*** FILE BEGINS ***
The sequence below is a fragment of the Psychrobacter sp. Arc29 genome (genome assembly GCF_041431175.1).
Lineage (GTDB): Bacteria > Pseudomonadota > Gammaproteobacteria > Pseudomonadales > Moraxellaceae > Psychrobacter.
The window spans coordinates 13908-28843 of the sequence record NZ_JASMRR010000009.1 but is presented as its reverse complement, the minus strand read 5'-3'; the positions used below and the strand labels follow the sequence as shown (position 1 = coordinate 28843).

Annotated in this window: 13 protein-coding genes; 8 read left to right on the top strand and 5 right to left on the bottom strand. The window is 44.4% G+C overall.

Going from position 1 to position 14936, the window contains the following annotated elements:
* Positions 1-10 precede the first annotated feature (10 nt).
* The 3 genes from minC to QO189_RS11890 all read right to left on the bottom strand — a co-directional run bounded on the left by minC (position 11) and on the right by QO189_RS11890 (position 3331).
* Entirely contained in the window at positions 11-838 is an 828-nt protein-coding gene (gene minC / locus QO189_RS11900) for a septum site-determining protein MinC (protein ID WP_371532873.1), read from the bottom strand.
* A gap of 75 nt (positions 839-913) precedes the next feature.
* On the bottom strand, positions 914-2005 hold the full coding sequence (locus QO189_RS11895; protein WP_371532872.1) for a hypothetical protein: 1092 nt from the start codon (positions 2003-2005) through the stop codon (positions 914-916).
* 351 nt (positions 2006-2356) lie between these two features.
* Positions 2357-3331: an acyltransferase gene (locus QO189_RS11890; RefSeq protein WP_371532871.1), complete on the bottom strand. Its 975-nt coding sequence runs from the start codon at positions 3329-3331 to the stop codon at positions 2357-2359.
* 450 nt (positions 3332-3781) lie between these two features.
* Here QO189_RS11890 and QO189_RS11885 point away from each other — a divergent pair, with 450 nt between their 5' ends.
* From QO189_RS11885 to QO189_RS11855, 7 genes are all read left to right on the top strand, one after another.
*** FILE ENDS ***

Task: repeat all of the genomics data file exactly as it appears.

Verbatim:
The sequence below is a fragment of the Psychrobacter sp. Arc29 genome (genome assembly GCF_041431175.1).
Lineage (GTDB): Bacteria > Pseudomonadota > Gammaproteobacteria > Pseudomonadales > Moraxellaceae > Psychrobacter.
The window spans coordinates 13908-28843 of the sequence record NZ_JASMRR010000009.1 but is presented as its reverse complement, the minus strand read 5'-3'; the positions used below and the strand labels follow the sequence as shown (position 1 = coordinate 28843).

Annotated in this window: 13 protein-coding genes; 8 read left to right on the top strand and 5 right to left on the bottom strand. The window is 44.4% G+C overall.

Going from position 1 to position 14936, the window contains the following annotated elements:
* Positions 1-10 precede the first annotated feature (10 nt).
* The 3 genes from minC to QO189_RS11890 all read right to left on the bottom strand — a co-directional run bounded on the left by minC (position 11) and on the right by QO189_RS11890 (position 3331).
* Entirely contained in the window at positions 11-838 is an 828-nt protein-coding gene (gene minC / locus QO189_RS11900) for a septum site-determining protein MinC (protein ID WP_371532873.1), read from the bottom strand.
* A gap of 75 nt (positions 839-913) precedes the next feature.
* On the bottom strand, positions 914-2005 hold the full coding sequence (locus QO189_RS11895; protein WP_371532872.1) for a hypothetical protein: 1092 nt from the start codon (positions 2003-2005) through the stop codon (positions 914-916).
* 351 nt (positions 2006-2356) lie between these two features.
* Positions 2357-3331: an acyltransferase gene (locus QO189_RS11890; RefSeq protein WP_371532871.1), complete on the bottom strand. Its 975-nt coding sequence runs from the start codon at positions 3329-3331 to the stop codon at positions 2357-2359.
* 450 nt (positions 3332-3781) lie between these two features.
* Here QO189_RS11890 and QO189_RS11885 point away from each other — a divergent pair, with 450 nt between their 5' ends.
* From QO189_RS11885 to QO189_RS11855, 7 genes are all read left to right on the top strand, one after another.